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Scholarly Communication and Open Access: Authors and Copyright

This guide provides news and resources about the changing scholarly communication landscape.

Best Resources for Author Rights and Copyright

Copyright symbolPublication agreements often require authors to give up all or many of their intellectual property rights as a condition of publication.  This may limit your ability as an author to legally distribute or reuse your work - posting your paper on your website, passing out copies to your class, or republishing a revised article as a book chapter can be disallowed in some publication agreements.  However, understanding basic copyright and using tools such as the Scholarly Publishing and Academic Resources Coalition (SPARC) Author Addendum can help you work with publishers to retain as many of your rights as possible.

License


The Scholarly Communication and Open Access Library Guide is maintained by Eleta Exline is licensed under a Creative Commons Attribution--Share Alike 4.0 United States License.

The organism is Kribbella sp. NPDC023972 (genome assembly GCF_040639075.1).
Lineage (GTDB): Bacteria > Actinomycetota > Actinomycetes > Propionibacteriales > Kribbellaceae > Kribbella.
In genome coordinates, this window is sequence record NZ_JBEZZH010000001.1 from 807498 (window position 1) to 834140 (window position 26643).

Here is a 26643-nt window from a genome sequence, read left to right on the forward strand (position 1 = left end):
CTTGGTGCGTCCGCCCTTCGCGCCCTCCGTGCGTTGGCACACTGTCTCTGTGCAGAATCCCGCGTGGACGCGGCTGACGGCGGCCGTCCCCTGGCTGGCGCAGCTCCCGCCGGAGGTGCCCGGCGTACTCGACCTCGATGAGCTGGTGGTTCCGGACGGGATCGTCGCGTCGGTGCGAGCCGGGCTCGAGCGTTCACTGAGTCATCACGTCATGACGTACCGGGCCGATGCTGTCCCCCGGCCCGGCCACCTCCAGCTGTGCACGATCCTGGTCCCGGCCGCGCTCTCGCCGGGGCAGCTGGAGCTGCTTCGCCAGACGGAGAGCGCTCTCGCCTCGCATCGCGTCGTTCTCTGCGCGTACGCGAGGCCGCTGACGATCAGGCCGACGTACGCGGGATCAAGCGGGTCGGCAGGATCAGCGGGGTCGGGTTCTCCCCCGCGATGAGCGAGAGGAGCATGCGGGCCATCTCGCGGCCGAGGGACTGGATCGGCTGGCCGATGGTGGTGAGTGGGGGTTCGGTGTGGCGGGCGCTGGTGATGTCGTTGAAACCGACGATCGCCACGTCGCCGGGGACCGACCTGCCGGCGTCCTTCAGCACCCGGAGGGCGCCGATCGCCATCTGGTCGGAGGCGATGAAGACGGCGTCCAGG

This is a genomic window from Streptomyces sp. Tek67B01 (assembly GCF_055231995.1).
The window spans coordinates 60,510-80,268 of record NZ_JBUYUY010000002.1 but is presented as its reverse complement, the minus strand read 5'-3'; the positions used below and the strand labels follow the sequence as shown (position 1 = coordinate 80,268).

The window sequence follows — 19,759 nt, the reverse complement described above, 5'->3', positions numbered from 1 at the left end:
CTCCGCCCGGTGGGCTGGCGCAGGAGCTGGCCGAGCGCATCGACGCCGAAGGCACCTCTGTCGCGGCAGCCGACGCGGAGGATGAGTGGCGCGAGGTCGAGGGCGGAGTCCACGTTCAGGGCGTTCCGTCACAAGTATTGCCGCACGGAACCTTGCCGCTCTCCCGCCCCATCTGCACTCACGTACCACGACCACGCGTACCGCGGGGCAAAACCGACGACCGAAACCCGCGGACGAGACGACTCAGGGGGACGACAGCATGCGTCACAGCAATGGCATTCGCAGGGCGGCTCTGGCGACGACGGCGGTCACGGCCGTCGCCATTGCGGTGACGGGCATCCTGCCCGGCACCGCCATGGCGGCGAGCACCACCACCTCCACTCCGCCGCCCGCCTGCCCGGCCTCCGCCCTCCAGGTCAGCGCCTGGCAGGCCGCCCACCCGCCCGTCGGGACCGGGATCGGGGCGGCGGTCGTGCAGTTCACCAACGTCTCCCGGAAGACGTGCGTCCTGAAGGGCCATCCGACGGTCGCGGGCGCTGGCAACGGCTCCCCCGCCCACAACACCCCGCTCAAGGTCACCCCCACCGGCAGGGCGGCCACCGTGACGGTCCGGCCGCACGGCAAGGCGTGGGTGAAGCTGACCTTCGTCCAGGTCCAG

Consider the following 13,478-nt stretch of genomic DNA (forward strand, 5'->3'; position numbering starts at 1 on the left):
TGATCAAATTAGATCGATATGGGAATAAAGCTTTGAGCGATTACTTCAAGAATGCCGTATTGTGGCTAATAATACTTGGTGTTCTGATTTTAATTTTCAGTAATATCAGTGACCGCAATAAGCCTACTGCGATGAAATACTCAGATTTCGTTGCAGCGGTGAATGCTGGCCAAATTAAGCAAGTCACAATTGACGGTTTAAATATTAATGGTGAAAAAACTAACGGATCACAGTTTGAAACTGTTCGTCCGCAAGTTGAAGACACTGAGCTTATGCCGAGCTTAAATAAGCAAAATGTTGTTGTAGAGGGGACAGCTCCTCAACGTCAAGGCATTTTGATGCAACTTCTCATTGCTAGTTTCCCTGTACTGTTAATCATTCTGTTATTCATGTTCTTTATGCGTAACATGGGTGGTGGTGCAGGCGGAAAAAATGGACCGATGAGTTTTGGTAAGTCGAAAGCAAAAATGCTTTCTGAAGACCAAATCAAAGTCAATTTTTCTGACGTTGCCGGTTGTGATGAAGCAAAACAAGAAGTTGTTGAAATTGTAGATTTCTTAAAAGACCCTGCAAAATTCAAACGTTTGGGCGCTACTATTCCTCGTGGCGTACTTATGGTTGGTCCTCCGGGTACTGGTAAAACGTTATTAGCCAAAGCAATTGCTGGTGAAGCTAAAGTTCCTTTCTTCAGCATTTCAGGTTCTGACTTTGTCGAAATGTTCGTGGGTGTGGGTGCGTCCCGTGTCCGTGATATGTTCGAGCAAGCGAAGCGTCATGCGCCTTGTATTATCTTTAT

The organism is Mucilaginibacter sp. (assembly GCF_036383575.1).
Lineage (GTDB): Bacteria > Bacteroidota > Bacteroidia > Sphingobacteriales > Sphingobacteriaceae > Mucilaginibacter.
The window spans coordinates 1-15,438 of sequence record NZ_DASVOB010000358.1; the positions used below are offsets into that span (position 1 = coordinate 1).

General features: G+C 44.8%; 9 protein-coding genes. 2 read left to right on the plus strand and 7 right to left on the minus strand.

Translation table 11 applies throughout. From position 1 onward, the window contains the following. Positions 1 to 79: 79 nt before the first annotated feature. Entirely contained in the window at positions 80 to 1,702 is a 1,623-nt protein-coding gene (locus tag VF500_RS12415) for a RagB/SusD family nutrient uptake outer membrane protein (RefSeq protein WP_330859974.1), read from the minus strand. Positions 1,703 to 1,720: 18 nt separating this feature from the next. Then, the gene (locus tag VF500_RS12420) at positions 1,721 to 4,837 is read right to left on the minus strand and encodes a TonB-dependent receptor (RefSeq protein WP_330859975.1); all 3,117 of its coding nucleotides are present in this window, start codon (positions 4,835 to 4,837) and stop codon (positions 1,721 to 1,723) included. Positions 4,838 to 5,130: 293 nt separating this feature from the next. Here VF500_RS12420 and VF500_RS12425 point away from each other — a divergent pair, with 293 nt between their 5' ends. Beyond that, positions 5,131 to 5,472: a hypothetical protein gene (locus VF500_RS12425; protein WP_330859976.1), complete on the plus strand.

SPARC Addendum

As an author of a work you are the copyright holder unless and until you assign all or part of you copyright to someone else. Standard publication agreements or copyright transfer agreements typically transfer more of the author's copyright to the publisher than is necessary to publish the work.  Contracts are negotiable - read them careful and ask about any provisions your think are unnecessary.  Attaching a SPARC Author Addendum can be any easy way to keep more of your rights - the Addendum grants the publisher a non-exclusive right to distribute the work and receive proper attribution while retaining the author's right to use the work for education and research, adapt the work, and deposit the work in an open access repository.

SPARC Author Addendum - Download and print a copy that can be filled out by hand.

Protecting Your Scholarship